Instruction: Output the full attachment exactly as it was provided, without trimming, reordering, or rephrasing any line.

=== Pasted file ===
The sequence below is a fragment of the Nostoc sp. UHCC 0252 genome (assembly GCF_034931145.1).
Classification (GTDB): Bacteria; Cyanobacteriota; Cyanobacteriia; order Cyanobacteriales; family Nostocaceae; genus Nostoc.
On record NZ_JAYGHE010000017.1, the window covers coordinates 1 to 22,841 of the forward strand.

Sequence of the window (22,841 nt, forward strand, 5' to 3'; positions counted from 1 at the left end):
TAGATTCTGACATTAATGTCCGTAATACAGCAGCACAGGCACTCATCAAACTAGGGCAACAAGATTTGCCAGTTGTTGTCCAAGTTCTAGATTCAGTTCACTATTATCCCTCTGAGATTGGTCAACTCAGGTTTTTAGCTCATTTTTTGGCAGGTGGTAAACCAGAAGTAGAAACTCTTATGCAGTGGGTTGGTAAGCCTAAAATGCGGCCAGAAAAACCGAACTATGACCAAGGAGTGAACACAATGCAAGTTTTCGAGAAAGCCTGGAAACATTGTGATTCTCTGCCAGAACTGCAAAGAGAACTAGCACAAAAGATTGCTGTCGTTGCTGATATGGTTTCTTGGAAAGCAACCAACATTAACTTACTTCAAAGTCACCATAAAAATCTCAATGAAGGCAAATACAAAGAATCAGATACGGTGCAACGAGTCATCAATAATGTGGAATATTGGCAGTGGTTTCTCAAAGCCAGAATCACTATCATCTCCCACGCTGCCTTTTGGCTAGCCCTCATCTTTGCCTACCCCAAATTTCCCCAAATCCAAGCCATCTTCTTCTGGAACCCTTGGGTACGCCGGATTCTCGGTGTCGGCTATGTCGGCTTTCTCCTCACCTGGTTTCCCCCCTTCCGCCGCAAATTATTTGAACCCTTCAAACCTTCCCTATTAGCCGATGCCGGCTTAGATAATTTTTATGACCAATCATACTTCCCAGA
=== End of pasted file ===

The sequence below is a fragment of the Nostoc sp. UHCC 0252 genome (assembly GCF_034931145.1).
Classification (GTDB): Bacteria; Cyanobacteriota; Cyanobacteriia; order Cyanobacteriales; family Nostocaceae; genus Nostoc.
On record NZ_JAYGHE010000017.1, the window covers coordinates 1 to 22,841 of the forward strand.

Sequence of the window (22,841 nt, forward strand, 5' to 3'; positions counted from 1 at the left end):
TAGATTCTGACATTAATGTCCGTAATACAGCAGCACAGGCACTCATCAAACTAGGGCAACAAGATTTGCCAGTTGTTGTCCAAGTTCTAGATTCAGTTCACTATTATCCCTCTGAGATTGGTCAACTCAGGTTTTTAGCTCATTTTTTGGCAGGTGGTAAACCAGAAGTAGAAACTCTTATGCAGTGGGTTGGTAAGCCTAAAATGCGGCCAGAAAAACCGAACTATGACCAAGGAGTGAACACAATGCAAGTTTTCGAGAAAGCCTGGAAACATTGTGATTCTCTGCCAGAACTGCAAAGAGAACTAGCACAAAAGATTGCTGTCGTTGCTGATATGGTTTCTTGGAAAGCAACCAACATTAACTTACTTCAAAGTCACCATAAAAATCTCAATGAAGGCAAATACAAAGAATCAGATACGGTGCAACGAGTCATCAATAATGTGGAATATTGGCAGTGGTTTCTCAAAGCCAGAATCACTATCATCTCCCACGCTGCCTTTTGGCTAGCCCTCATCTTTGCCTACCCCAAATTTCCCCAAATCCAAGCCATCTTCTTCTGGAACCCTTGGGTACGCCGGATTCTCGGTGTCGGCTATGTCGGCTTTCTCCTCACCTGGTTTCCCCCCTTCCGCCGCAAATTATTTGAACCCTTCAAACCTTCCCTATTAGCCGATGCCGGCTTAGATAATTTTTATGACCAATCATACTTCCCAGA